On the other hand, it may be an advantage to efiect this type of operation with piston engines having crankshafts; these engines can indeed be employed also in the usual way, and the same type of engine may thus be suitable for the two categories of requirements, this leading to a reduction in theproduction cost by avoiding two very difierent methods of manufacture.

The present invention hasfor its object a power installation comprising a piston engine with a crank-shaft and an air compressor driven by the said shaft, the said compressor being adapted to supply, in addition to the output of air intended for supplying the cylinders of the engine, a further quantity of air which is in general greater than the first and which is mixed, without passing through the cylinder or cylinders of the engine, with the exhaust gases from these cylinders, the mixture of gas and air being utilized for driving a receiving machine such as a turbine.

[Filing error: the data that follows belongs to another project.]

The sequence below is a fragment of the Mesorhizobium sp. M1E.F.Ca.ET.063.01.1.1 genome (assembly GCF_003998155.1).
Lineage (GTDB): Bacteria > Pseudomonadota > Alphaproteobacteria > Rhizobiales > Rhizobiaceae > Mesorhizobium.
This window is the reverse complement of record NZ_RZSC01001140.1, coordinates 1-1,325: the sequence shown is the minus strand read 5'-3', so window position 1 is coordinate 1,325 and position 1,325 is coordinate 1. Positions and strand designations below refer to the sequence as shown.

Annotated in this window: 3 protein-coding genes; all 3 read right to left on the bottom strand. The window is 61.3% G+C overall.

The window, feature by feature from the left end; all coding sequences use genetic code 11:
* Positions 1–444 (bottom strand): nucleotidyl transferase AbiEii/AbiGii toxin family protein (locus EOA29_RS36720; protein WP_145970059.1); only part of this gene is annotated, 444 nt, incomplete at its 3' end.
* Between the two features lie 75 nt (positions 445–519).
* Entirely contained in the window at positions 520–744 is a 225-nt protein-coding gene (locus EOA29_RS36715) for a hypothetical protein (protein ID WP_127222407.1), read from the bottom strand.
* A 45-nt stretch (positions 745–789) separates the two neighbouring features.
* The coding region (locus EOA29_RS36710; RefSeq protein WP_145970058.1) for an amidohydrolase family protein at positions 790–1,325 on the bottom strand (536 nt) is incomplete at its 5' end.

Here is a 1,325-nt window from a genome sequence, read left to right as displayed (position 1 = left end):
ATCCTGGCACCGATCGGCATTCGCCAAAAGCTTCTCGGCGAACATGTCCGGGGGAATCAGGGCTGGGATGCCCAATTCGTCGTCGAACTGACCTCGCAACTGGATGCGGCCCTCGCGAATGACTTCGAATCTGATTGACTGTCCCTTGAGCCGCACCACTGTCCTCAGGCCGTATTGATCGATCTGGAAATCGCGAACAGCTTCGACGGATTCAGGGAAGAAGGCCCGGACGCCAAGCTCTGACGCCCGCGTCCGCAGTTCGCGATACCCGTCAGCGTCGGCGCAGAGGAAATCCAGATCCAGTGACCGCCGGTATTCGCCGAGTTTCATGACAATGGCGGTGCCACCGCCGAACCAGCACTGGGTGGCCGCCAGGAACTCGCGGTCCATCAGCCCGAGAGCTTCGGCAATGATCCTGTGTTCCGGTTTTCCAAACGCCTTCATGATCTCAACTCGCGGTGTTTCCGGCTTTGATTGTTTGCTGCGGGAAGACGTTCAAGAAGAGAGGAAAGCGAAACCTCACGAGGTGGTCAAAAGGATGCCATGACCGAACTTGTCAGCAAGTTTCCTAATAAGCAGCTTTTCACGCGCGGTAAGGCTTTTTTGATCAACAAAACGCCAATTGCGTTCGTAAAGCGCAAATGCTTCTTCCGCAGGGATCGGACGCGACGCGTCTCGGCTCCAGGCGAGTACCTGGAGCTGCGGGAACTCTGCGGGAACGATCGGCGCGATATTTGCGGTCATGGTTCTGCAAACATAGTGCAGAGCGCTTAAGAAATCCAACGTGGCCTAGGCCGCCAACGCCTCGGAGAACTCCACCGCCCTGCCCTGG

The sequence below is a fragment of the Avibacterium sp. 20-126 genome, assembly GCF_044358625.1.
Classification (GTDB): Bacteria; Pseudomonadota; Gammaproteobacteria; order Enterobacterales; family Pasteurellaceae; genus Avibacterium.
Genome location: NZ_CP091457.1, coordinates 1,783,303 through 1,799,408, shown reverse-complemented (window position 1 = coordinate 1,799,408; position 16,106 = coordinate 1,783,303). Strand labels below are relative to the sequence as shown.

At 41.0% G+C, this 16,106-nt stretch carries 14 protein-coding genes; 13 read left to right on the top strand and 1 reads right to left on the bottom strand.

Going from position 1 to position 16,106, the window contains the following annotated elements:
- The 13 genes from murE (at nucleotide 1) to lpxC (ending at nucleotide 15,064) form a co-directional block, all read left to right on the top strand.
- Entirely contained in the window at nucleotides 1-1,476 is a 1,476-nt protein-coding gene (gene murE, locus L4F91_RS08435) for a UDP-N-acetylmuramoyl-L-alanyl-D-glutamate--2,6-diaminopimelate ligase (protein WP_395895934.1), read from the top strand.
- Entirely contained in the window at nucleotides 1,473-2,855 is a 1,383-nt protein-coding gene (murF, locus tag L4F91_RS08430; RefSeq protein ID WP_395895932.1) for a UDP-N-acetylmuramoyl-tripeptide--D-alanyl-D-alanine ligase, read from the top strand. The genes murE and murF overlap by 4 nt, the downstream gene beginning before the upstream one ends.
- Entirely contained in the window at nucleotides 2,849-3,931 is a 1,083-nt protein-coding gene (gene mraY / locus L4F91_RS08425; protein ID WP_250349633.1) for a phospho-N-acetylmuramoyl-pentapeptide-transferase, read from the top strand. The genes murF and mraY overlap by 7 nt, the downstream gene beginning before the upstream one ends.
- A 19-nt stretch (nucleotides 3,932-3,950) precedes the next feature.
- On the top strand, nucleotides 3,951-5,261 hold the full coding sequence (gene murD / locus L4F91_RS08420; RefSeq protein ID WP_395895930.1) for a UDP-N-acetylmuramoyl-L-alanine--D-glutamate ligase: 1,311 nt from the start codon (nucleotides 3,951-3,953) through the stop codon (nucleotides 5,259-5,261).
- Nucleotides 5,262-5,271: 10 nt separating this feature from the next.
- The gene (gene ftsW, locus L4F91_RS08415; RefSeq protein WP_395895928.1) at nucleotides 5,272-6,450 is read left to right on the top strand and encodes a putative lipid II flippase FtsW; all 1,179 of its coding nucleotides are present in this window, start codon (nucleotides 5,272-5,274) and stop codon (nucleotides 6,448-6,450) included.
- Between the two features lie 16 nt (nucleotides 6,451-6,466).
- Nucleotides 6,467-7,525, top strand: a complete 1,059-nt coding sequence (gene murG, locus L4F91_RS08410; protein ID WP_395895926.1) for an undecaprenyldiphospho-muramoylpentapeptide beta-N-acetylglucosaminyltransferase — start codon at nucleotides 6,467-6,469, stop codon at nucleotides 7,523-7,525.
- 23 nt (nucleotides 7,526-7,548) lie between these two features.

The pressure of the air delivered by the compressor to the cylinders of the engine may be difierent from that of the air which is mixed directly with the exhaust gases. In the case of an engine havinga scavenging cycle, the first pressure will generally be greater than the second so as to compensate for the loss of pressure incurred in passing through the cylinders. In the case of a motor without scavenging, the first pressure may also be equal to the second, but it may equally well be greater or less. In the case where different pressures are employed, the compressor will be provided. with a number of stages or it may be subdivided into two separate bodies, in such manner that the deliveries of air at the two pressures may be derived from the compression apparatus. The compressor will preferably be adapted in such a way that the pressure of the output of air mixed with the exhaust gases will be approximately equal to that of the exhaust gases themselves. 1